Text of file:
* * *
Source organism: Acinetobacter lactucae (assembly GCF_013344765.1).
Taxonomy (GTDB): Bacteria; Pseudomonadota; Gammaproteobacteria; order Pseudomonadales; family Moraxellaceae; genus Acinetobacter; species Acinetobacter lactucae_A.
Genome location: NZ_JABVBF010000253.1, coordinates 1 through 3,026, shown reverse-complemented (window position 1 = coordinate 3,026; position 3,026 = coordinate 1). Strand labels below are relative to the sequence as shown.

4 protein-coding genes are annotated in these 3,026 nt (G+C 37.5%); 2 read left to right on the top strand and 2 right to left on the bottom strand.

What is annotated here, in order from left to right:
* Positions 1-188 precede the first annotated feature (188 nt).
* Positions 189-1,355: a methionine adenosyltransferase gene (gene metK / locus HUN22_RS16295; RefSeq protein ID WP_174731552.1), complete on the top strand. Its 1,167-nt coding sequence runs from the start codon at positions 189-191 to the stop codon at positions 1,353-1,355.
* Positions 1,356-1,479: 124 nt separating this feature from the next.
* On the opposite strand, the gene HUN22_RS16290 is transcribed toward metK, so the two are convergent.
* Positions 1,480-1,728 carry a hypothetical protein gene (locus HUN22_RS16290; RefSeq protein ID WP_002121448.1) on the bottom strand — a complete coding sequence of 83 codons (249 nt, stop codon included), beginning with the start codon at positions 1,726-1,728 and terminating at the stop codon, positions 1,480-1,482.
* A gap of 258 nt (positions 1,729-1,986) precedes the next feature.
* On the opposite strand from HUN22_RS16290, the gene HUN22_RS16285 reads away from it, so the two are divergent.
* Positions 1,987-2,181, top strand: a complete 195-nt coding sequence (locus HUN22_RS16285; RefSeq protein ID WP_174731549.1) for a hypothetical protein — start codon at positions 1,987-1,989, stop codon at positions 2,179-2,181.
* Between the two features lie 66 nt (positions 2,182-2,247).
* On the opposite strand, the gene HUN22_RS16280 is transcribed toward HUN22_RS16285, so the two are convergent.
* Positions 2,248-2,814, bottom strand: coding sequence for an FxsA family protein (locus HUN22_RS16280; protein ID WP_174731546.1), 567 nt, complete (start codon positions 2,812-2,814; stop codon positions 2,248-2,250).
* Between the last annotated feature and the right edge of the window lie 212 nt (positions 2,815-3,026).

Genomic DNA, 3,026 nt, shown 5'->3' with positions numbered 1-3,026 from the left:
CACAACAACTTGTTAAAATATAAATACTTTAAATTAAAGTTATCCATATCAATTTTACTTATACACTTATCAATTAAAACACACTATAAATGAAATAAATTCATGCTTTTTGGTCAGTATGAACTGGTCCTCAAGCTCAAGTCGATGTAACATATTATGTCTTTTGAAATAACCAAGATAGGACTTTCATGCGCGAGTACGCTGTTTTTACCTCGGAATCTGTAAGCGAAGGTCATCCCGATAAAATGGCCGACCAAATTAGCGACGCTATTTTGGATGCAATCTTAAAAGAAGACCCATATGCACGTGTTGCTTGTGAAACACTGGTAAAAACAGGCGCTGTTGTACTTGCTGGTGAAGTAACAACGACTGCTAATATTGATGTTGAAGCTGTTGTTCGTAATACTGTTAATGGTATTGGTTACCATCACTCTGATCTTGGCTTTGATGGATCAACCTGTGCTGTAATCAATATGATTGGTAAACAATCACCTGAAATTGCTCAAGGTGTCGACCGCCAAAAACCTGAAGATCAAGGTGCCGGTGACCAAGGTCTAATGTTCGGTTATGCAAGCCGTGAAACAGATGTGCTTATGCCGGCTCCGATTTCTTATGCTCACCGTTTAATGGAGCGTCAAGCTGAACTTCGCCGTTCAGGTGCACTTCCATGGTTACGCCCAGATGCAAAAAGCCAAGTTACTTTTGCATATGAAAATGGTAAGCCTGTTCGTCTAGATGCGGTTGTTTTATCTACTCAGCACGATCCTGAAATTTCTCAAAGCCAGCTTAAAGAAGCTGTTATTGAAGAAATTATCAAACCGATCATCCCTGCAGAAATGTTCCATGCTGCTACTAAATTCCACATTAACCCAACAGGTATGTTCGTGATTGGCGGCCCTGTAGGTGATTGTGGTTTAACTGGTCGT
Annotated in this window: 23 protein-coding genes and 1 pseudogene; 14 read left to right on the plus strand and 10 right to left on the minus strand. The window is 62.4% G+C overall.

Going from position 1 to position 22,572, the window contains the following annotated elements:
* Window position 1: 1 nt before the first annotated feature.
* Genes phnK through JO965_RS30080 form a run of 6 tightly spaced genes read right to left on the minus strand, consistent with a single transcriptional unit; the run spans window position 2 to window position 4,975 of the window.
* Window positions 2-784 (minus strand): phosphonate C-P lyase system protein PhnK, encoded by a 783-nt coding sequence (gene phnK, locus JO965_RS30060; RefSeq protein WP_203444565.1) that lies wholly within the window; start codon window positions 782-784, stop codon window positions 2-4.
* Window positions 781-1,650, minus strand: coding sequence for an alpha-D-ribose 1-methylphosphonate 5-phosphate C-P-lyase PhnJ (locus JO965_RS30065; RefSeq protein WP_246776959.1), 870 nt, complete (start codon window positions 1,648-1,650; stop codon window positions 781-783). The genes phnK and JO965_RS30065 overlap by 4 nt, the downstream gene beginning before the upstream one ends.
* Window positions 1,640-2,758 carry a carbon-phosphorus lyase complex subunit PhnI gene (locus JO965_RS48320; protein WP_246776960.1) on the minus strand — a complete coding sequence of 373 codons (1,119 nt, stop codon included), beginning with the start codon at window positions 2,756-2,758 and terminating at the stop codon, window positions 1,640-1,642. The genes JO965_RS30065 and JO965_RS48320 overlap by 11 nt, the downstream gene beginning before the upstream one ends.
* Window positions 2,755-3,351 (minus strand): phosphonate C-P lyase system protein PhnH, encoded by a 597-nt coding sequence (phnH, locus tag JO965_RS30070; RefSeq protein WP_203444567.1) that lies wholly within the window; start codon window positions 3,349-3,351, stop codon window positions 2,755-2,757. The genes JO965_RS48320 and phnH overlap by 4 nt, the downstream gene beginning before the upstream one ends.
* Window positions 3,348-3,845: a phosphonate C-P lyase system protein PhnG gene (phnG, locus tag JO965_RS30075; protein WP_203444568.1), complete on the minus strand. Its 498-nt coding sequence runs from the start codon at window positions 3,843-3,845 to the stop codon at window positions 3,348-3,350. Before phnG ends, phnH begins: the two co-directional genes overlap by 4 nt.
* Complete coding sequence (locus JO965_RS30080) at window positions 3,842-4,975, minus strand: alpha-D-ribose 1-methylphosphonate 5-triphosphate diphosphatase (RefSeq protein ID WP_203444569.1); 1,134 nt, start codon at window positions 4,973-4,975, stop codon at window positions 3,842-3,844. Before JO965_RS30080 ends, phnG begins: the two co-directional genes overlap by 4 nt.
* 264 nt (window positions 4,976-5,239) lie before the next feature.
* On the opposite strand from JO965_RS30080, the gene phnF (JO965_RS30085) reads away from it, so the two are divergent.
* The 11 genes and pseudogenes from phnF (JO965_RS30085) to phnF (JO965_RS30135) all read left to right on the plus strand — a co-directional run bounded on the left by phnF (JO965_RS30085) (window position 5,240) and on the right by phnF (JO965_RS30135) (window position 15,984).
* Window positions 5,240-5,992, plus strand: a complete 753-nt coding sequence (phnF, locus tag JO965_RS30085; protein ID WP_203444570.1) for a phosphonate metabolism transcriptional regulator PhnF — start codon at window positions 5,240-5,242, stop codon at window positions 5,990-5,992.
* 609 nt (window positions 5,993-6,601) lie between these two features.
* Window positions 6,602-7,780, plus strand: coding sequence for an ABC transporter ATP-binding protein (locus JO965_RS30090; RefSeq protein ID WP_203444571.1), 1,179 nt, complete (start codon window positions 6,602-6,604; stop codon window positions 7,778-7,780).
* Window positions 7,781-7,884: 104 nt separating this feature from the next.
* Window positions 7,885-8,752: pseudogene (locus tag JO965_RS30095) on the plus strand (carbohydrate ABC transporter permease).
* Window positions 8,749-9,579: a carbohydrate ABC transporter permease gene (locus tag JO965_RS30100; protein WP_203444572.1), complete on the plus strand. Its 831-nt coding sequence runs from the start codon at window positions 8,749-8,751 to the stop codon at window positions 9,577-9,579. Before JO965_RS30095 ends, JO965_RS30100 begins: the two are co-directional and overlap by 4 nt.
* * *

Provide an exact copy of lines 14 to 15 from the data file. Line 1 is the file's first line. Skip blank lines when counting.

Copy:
* Between the two features lie 66 nt (positions 2,182-2,247).
* On the opposite strand, the gene HUN22_RS16280 is transcribed toward HUN22_RS16285, so the two are convergent.